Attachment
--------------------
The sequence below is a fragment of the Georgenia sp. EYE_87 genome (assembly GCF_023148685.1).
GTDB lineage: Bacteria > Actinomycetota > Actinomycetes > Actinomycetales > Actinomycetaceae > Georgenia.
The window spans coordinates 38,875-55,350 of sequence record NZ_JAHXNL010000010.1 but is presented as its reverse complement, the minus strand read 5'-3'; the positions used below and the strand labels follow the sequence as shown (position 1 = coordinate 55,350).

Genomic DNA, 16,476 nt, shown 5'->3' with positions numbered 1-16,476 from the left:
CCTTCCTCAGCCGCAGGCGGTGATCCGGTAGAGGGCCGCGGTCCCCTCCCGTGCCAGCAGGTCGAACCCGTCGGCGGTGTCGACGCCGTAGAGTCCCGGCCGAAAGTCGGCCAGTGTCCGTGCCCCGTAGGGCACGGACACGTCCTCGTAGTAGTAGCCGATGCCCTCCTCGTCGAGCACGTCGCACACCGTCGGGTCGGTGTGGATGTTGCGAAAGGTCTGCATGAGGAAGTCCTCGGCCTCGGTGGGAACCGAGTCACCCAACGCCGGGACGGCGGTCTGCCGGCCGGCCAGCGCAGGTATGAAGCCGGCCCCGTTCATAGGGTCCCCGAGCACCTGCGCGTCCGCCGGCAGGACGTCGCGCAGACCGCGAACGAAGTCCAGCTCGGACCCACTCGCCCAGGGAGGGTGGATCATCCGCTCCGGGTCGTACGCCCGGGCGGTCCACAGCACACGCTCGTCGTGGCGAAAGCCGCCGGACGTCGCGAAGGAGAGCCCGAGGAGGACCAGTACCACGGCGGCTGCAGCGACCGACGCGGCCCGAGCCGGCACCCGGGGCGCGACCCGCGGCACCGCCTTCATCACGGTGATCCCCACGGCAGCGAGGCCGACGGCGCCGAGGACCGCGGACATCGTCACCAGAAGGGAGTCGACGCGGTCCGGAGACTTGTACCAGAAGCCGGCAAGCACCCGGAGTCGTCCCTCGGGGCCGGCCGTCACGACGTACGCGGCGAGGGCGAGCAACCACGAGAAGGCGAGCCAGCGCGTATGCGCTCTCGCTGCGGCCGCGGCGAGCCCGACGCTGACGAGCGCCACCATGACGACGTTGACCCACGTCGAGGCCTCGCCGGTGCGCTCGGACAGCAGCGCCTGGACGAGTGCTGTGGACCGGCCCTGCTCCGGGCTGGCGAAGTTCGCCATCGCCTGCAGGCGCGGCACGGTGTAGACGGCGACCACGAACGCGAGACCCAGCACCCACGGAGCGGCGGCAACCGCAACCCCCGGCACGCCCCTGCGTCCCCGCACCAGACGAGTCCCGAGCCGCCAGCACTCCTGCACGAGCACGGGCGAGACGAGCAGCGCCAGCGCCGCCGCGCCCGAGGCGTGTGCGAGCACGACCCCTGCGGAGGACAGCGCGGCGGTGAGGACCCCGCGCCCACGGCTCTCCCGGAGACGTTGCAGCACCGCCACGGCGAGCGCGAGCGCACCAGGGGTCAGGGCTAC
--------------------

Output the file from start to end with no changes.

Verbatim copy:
The sequence below is a fragment of the Georgenia sp. EYE_87 genome (assembly GCF_023148685.1).
GTDB lineage: Bacteria > Actinomycetota > Actinomycetes > Actinomycetales > Actinomycetaceae > Georgenia.
The window spans coordinates 38,875-55,350 of sequence record NZ_JAHXNL010000010.1 but is presented as its reverse complement, the minus strand read 5'-3'; the positions used below and the strand labels follow the sequence as shown (position 1 = coordinate 55,350).

Genomic DNA, 16,476 nt, shown 5'->3' with positions numbered 1-16,476 from the left:
CCTTCCTCAGCCGCAGGCGGTGATCCGGTAGAGGGCCGCGGTCCCCTCCCGTGCCAGCAGGTCGAACCCGTCGGCGGTGTCGACGCCGTAGAGTCCCGGCCGAAAGTCGGCCAGTGTCCGTGCCCCGTAGGGCACGGACACGTCCTCGTAGTAGTAGCCGATGCCCTCCTCGTCGAGCACGTCGCACACCGTCGGGTCGGTGTGGATGTTGCGAAAGGTCTGCATGAGGAAGTCCTCGGCCTCGGTGGGAACCGAGTCACCCAACGCCGGGACGGCGGTCTGCCGGCCGGCCAGCGCAGGTATGAAGCCGGCCCCGTTCATAGGGTCCCCGAGCACCTGCGCGTCCGCCGGCAGGACGTCGCGCAGACCGCGAACGAAGTCCAGCTCGGACCCACTCGCCCAGGGAGGGTGGATCATCCGCTCCGGGTCGTACGCCCGGGCGGTCCACAGCACACGCTCGTCGTGGCGAAAGCCGCCGGACGTCGCGAAGGAGAGCCCGAGGAGGACCAGTACCACGGCGGCTGCAGCGACCGACGCGGCCCGAGCCGGCACCCGGGGCGCGACCCGCGGCACCGCCTTCATCACGGTGATCCCCACGGCAGCGAGGCCGACGGCGCCGAGGACCGCGGACATCGTCACCAGAAGGGAGTCGACGCGGTCCGGAGACTTGTACCAGAAGCCGGCAAGCACCCGGAGTCGTCCCTCGGGGCCGGCCGTCACGACGTACGCGGCGAGGGCGAGCAACCACGAGAAGGCGAGCCAGCGCGTATGCGCTCTCGCTGCGGCCGCGGCGAGCCCGACGCTGACGAGCGCCACCATGACGACGTTGACCCACGTCGAGGCCTCGCCGGTGCGCTCGGACAGCAGCGCCTGGACGAGTGCTGTGGACCGGCCCTGCTCCGGGCTGGCGAAGTTCGCCATCGCCTGCAGGCGCGGCACGGTGTAGACGGCGACCACGAACGCGAGACCCAGCACCCACGGAGCGGCGGCAACCGCAACCCCCGGCACGCCCCTGCGTCCCCGCACCAGACGAGTCCCGAGCCGCCAGCACTCCTGCACGAGCACGGGCGAGACGAGCAGCGCCAGCGCCGCCGCGCCCGAGGCGTGTGCGAGCACGACCCCTGCGGAGGACAGCGCGGCGGTGAGGACCCCGCGCCCACGGCTCTCCCGGAGACGTTGCAGCACCGCCACGGCGAGCGCGAGCGCACCAGGGGTCAGGGCTAC